Above is part of the selection from previous editions of this comparative tasting of Bordeaux and Bordeaux Supérieur wines. Interestingly, at least two of them were also selected this among the best year, showing the regularity of these producers. 

As to the taste profiles of these wines, these were not just pleasant little « fruit bombs » that will fall down after a couple of years. They were true to the Bordeaux type with structure and good acidity to back up the ripe fruit, all of which together should enable them to age well for quite a few years if needed. But one also has to ask how many people will be cellaring this type of wine ? Probably very few, so they should be good to drink now, and they are that!

I am not saying either that all classified growths are overpriced. Just look at the examples shown above: the last two in particular are very reasonable for this type of label and such quality levels. We are talking about estates that have been producing good to excellent wines for a long time, and so have earned their reputations and are continuing to invest in quality. What I am saying and underlining is that one should never tar a whole region with one brush, and also that there seems to be a problem here with the market’s incapacity to pay, say 20/25 euros for a truly excellent wine from appellations like Bordeaux Supérieur when they are indeed worth that. All of this has three major implications for the buyer:

1). The producer is always more important than the appellation.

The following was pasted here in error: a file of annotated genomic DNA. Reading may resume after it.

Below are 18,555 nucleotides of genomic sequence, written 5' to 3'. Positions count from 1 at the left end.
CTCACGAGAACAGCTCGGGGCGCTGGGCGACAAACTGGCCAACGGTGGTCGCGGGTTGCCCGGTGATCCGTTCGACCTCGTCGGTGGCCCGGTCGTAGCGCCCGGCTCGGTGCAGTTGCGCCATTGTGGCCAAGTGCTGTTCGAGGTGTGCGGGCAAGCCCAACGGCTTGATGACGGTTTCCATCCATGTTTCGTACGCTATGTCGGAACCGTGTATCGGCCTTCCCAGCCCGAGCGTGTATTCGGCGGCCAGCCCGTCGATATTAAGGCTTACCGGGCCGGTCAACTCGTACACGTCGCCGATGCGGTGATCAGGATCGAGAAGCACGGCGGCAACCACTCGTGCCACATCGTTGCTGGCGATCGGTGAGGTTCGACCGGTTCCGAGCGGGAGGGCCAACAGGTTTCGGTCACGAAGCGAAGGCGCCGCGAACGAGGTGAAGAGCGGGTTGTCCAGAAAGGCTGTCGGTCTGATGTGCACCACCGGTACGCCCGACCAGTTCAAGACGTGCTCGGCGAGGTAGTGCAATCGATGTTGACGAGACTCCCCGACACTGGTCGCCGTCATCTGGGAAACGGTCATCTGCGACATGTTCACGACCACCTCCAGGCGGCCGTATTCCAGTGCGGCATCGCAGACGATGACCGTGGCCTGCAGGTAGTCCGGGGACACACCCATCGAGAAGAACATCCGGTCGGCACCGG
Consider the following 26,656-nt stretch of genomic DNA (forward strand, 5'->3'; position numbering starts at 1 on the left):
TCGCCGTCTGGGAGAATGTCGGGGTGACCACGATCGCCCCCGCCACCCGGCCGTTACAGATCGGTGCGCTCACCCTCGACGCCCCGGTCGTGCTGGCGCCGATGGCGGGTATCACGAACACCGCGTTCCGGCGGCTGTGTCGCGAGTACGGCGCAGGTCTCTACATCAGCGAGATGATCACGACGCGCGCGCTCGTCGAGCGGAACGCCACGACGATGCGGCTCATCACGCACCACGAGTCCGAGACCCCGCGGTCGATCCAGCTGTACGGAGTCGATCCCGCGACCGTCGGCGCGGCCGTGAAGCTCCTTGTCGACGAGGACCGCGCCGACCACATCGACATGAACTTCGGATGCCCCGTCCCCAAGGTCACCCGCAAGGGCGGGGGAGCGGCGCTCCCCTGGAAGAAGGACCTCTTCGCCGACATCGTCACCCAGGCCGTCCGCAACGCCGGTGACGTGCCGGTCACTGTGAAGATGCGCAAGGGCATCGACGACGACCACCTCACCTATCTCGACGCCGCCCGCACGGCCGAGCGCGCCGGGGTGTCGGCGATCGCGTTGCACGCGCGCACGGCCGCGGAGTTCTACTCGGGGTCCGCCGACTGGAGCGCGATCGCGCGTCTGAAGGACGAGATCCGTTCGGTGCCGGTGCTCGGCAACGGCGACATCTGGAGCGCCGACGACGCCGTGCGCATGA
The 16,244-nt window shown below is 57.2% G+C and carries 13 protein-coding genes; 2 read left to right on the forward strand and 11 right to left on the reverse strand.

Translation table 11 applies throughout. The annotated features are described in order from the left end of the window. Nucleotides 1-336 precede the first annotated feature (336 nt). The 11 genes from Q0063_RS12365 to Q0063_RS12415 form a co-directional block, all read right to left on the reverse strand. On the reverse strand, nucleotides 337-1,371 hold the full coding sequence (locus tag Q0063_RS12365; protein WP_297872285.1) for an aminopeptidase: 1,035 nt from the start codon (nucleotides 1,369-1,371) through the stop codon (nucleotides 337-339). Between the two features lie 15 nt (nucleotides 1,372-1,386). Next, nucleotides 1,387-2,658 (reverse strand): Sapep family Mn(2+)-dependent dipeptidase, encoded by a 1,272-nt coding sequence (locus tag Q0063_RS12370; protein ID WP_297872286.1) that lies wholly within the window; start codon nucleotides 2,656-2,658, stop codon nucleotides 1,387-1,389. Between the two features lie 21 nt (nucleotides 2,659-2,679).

2). Buy on taste, wherever possible, and never on price (whether because this is high or low).

3). Bordeaux, in these two appellations as well as in the « Côtes de Bordeaux » collection, is producing some of the best-value red wines in France.

David Cobbold




3 réflexions sur “The price/quality distortion factor in wines: the case of Bordeaux

  1. Per Karlsson, BKWine

    I certainly agree on your three-point conclusion. But I have the impression that you live with the delusion that there is a « justifiable » price for a wine. The only « justifiable » price is what someone is prepared to pay for it. So, for some, it is obviously justifiable to pay more that 3000 euro for Liber Pater, or 500 euro for Ch Margaux.

    To me, personally, those are ridiculous and not justifiable. To others they are (obviously) entirely reasonable.

    Maybe you forget that many people buy wine for many other reasons that to drink it and enjoy the taste?

    You and I do, but many others have other motivations. Is the price of a Rolex or a diamond studded telephone justifiable? To me (and to you?) no. To many others yes.

    So let those who find satisfaction in it pay silly money for their wines and then you and I and others who enjoy the taste more than the aura can benefit from more great wines at very reasonable prices than ever before. 🙂

    Aimé par 1 personne

  2. Maybe I should have said « fair » price instead Per? In any case I agree with your remarks,although I have long ceased to have illusions about human behaviour! Perhaps the real problem here is for the producers of excellent wines that are under-priced as their prices are held down by what the markets seem ready to pay for them according to fixed ideas about relative quality


    1. Fair – well, perhaps. But fair for whom?

      If people only bought wine for the gustatory pleasure it gives them the (wine) world would be very different.

      If you’re invited to dinner in France nine times out of ten you’ll be offered a grand marque champagne. Not because it is better than a grower’s champagne but for many other reasons. Comfort, security, recognition, status….

      We do our best to tell consumers where to find good wines that are good value for money but in many situations it is more important how much the bottle costs, (or how famous it is) than what the taste is.

      It is certainly frustrating and disheartening that people pay so much money for « unreasonably » expensive wines.